WHY ARE CERTAIN CANDIES so bad for your child’s teeth? One reason is all that sugar, of course. We know that. Here’s something you may not think about as often… Many popular treats include the descriptors tart, tangy, and sour. It seems the more bitter, the better. Trouble is, your child’s teeth are paying the price for this sour trend and we continue to see the damage. Acid Erodes Our Teeth A pH scale shows where substances are on a spectrum from base to acidic. 14–12 is really base, and 2–0 is really acidic. A nice, neutral pH level of 7 is ideal for our mouths. When your child eats acidic foods the pH level lowers. This can create a hostile, enamel-eroding environment for his or her teeth. No sugar (or plaque) is necessarily needed for an “acid attack” to be damaging.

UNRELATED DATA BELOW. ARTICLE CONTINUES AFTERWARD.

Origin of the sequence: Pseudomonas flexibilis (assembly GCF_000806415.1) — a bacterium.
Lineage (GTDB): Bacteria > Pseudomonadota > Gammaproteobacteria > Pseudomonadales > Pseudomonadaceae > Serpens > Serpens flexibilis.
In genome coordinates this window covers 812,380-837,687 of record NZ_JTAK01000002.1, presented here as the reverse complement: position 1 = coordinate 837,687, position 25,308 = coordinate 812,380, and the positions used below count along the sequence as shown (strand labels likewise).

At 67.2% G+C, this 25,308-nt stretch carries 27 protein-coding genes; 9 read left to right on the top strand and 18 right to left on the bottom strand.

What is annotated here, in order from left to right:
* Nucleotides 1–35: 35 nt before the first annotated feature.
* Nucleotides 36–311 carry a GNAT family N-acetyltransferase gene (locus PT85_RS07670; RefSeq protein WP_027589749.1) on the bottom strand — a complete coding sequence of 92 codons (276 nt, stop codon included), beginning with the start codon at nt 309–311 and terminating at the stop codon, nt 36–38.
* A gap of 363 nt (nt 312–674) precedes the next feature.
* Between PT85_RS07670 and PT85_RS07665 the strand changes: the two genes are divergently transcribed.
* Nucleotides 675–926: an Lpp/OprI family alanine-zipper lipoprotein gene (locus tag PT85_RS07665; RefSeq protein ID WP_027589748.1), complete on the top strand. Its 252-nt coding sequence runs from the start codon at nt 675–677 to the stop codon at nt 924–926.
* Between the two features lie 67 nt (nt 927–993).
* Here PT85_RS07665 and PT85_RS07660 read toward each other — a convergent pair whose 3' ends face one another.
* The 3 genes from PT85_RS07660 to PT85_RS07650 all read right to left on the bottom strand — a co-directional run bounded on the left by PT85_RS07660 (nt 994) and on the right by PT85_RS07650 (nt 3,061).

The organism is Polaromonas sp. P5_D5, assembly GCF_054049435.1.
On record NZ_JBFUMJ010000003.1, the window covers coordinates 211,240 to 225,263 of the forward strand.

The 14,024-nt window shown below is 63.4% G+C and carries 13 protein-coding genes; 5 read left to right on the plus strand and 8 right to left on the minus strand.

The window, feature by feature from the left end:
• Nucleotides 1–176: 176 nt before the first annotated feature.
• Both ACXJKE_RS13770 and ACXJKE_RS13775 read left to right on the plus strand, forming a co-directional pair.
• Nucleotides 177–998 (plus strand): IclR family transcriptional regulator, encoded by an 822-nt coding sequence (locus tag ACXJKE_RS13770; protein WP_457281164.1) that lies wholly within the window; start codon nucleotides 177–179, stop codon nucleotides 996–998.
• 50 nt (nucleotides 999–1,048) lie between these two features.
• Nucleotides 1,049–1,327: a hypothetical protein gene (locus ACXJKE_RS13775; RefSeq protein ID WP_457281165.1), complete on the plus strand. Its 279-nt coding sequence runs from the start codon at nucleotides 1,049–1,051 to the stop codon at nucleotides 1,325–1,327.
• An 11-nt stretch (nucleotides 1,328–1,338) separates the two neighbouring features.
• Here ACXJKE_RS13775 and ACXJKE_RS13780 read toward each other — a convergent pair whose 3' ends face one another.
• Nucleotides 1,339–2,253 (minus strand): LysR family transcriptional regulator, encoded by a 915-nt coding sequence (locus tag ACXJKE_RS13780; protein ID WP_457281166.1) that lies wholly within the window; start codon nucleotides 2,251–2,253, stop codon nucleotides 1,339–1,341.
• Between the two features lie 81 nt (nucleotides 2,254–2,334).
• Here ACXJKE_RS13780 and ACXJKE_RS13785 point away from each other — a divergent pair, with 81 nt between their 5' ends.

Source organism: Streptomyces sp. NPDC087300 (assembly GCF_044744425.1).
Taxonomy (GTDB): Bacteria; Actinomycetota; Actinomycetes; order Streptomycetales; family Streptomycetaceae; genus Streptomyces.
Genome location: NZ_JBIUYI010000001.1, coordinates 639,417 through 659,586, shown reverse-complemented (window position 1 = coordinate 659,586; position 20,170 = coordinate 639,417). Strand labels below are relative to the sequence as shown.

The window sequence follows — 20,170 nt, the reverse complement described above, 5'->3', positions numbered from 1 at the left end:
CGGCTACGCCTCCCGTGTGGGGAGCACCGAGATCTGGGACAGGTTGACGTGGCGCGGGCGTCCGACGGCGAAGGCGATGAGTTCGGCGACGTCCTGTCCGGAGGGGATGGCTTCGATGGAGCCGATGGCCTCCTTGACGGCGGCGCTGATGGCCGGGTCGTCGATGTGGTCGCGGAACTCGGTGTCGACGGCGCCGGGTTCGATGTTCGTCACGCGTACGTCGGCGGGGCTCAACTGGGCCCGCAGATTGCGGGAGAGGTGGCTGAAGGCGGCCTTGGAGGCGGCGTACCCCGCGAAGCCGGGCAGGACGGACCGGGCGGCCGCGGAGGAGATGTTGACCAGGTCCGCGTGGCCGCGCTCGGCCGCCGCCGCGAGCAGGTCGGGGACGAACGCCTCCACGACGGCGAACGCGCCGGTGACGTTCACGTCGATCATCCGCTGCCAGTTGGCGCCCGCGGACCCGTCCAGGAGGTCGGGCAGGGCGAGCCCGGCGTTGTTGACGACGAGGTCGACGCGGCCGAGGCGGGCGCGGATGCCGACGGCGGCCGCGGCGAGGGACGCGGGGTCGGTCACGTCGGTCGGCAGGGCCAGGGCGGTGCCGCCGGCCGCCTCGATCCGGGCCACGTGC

Let’s Break It Down
Tooth enamel can start to erode at a pH level of 4. Spree, a relatively mild sour candy, has a pH level of 3, Sour Skittles 2.2, and WarHeads Spray 1.6. That’s pretty shocking when you consider battery acid has a pH level of 1.0.
The Sad Signs Of Erosion
The acid in sour candy can really take a toll on your child’s teeth and may even cause:
- Translucence at the biting edge of your teeth
- Increased cavities due to weakened enamel
Find Out How Acidic Food Is Using A Cabbage Test!
Chewing sugarless gum stimulates saliva flow for cleansing. Having your child swish water around in his or her mouth can also help. Still, the smartest thing your child can do is stop eating tart candies, or eat them very sparingly. They’re treats, not snacks. If your child is experiencing signs of acid erosion, ask us about it. We can help.